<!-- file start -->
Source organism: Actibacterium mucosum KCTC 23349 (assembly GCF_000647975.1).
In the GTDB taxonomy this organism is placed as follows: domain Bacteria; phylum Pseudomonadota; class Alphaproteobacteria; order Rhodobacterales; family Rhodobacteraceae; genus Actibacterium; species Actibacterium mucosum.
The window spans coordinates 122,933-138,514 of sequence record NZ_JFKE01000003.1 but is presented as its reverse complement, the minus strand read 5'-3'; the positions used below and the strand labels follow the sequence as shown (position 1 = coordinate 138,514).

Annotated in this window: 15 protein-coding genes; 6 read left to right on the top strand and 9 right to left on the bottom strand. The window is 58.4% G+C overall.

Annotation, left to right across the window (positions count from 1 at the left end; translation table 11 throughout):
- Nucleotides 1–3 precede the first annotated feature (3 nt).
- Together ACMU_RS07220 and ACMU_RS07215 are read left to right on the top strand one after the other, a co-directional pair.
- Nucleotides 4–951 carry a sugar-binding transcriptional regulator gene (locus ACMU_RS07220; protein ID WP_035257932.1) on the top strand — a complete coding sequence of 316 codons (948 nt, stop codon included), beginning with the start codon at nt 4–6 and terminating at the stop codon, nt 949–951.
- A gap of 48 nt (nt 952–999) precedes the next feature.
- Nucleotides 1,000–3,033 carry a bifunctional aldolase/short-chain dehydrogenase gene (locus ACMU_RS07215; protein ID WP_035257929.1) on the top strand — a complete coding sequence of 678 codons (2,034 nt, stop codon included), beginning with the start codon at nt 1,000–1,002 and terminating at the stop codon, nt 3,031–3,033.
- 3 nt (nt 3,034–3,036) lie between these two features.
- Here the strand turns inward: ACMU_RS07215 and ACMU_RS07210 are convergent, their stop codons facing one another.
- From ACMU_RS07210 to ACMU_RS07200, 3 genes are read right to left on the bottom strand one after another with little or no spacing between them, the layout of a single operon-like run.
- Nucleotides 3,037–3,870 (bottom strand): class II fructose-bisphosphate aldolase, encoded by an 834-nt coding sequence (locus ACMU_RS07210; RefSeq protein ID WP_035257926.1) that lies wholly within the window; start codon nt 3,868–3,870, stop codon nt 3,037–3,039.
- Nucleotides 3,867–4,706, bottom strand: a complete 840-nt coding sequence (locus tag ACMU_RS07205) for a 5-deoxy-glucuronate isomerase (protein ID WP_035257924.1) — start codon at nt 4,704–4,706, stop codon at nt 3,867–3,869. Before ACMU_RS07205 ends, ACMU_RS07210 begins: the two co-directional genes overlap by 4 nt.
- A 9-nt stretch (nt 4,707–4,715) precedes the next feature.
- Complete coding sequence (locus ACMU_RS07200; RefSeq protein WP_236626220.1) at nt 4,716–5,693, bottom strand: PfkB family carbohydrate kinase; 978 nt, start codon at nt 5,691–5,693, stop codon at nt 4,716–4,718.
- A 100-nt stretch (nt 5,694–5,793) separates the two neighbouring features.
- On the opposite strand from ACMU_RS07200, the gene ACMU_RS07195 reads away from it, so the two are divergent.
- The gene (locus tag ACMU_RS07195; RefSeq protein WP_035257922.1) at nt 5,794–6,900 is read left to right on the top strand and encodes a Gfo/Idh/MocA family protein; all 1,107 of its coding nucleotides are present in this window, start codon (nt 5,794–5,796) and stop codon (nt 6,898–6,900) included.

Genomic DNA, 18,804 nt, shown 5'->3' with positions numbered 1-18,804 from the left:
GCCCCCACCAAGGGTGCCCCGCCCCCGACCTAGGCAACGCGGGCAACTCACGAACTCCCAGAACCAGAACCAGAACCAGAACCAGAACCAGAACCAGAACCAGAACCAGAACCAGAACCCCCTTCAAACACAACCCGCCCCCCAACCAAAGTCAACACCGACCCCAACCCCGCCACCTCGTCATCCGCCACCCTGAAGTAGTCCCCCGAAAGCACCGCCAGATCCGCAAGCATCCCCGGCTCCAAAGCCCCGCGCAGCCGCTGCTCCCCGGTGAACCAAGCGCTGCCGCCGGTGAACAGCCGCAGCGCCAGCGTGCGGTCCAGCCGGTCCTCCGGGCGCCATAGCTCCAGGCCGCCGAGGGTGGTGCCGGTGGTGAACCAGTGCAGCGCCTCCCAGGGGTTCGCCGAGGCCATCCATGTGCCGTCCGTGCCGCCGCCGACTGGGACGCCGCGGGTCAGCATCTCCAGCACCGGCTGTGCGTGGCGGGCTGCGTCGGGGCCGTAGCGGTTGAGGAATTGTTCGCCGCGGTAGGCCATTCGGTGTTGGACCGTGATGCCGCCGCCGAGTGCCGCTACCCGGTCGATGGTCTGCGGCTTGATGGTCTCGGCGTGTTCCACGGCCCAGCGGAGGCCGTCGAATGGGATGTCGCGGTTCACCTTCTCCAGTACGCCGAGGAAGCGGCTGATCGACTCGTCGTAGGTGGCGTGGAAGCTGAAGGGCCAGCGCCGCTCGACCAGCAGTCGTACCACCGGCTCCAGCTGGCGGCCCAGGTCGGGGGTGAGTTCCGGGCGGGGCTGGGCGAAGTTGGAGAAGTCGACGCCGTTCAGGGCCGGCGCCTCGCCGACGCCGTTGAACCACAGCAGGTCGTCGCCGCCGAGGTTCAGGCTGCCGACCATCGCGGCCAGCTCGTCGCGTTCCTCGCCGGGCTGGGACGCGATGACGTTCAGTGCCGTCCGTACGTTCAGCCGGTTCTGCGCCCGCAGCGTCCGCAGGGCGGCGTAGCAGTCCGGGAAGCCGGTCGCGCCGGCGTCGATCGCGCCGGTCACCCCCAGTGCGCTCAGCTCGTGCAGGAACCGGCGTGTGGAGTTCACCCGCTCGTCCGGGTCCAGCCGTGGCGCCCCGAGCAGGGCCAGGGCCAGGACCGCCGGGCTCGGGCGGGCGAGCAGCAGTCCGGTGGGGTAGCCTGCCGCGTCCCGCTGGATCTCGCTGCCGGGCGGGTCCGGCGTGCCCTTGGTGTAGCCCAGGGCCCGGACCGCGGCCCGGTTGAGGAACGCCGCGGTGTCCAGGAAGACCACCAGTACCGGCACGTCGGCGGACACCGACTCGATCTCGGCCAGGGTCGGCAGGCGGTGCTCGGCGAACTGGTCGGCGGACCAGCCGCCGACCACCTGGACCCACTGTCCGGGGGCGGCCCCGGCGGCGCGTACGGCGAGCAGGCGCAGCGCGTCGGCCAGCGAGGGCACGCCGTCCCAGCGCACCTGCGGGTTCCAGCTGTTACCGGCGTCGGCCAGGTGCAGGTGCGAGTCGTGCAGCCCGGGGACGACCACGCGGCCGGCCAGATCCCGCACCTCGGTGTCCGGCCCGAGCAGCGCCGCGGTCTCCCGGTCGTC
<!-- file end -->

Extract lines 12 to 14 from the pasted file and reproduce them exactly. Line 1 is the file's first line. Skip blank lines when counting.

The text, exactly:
- Here the strand turns inward: ACMU_RS07215 and ACMU_RS07210 are convergent, their stop codons facing one another.
- From ACMU_RS07210 to ACMU_RS07200, 3 genes are read right to left on the bottom strand one after another with little or no spacing between them, the layout of a single operon-like run.
- Nucleotides 3,037–3,870 (bottom strand): class II fructose-bisphosphate aldolase, encoded by an 834-nt coding sequence (locus ACMU_RS07210; RefSeq protein ID WP_035257926.1) that lies wholly within the window; start codon nt 3,868–3,870, stop codon nt 3,037–3,039.